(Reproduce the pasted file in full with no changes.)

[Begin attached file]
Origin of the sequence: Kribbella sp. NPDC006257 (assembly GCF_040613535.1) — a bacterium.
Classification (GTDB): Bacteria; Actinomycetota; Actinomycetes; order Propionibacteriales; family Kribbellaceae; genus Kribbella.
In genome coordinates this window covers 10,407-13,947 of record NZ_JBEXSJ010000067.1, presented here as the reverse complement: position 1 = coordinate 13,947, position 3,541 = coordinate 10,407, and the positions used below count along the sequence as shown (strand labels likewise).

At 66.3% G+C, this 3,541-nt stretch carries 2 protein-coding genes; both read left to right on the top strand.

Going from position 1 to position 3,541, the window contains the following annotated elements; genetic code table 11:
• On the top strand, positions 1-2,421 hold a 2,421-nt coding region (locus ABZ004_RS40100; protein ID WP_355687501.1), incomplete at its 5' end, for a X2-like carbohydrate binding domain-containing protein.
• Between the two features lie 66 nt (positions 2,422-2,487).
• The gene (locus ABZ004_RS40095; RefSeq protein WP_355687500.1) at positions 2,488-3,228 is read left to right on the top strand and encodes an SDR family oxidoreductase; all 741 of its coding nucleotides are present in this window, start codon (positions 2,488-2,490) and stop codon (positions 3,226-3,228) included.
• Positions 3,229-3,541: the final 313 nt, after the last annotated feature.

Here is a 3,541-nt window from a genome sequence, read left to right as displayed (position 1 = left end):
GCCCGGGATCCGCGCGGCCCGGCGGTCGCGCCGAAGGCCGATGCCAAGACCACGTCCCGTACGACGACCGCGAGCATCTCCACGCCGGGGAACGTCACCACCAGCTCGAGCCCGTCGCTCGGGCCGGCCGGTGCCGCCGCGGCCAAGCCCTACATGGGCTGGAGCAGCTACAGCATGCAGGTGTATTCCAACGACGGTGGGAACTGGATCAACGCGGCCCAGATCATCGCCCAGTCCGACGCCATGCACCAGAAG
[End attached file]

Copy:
Origin of the sequence: Kribbella sp. NPDC006257 (assembly GCF_040613535.1) — a bacterium.
Classification (GTDB): Bacteria; Actinomycetota; Actinomycetes; order Propionibacteriales; family Kribbellaceae; genus Kribbella.
In genome coordinates this window covers 10,407-13,947 of record NZ_JBEXSJ010000067.1, presented here as the reverse complement: position 1 = coordinate 13,947, position 3,541 = coordinate 10,407, and the positions used below count along the sequence as shown (strand labels likewise).

At 66.3% G+C, this 3,541-nt stretch carries 2 protein-coding genes; both read left to right on the top strand.

Going from position 1 to position 3,541, the window contains the following annotated elements; genetic code table 11:
• On the top strand, positions 1-2,421 hold a 2,421-nt coding region (locus ABZ004_RS40100; protein ID WP_355687501.1), incomplete at its 5' end, for a X2-like carbohydrate binding domain-containing protein.
• Between the two features lie 66 nt (positions 2,422-2,487).
• The gene (locus ABZ004_RS40095; RefSeq protein WP_355687500.1) at positions 2,488-3,228 is read left to right on the top strand and encodes an SDR family oxidoreductase; all 741 of its coding nucleotides are present in this window, start codon (positions 2,488-2,490) and stop codon (positions 3,226-3,228) included.
• Positions 3,229-3,541: the final 313 nt, after the last annotated feature.

Here is a 3,541-nt window from a genome sequence, read left to right as displayed (position 1 = left end):
GCCCGGGATCCGCGCGGCCCGGCGGTCGCGCCGAAGGCCGATGCCAAGACCACGTCCCGTACGACGACCGCGAGCATCTCCACGCCGGGGAACGTCACCACCAGCTCGAGCCCGTCGCTCGGGCCGGCCGGTGCCGCCGCGGCCAAGCCCTACATGGGCTGGAGCAGCTACAGCATGCAGGTGTATTCCAACGACGGTGGGAACTGGATCAACGCGGCCCAGATCATCGCCCAGTCCGACGCCATGCACCAGAAG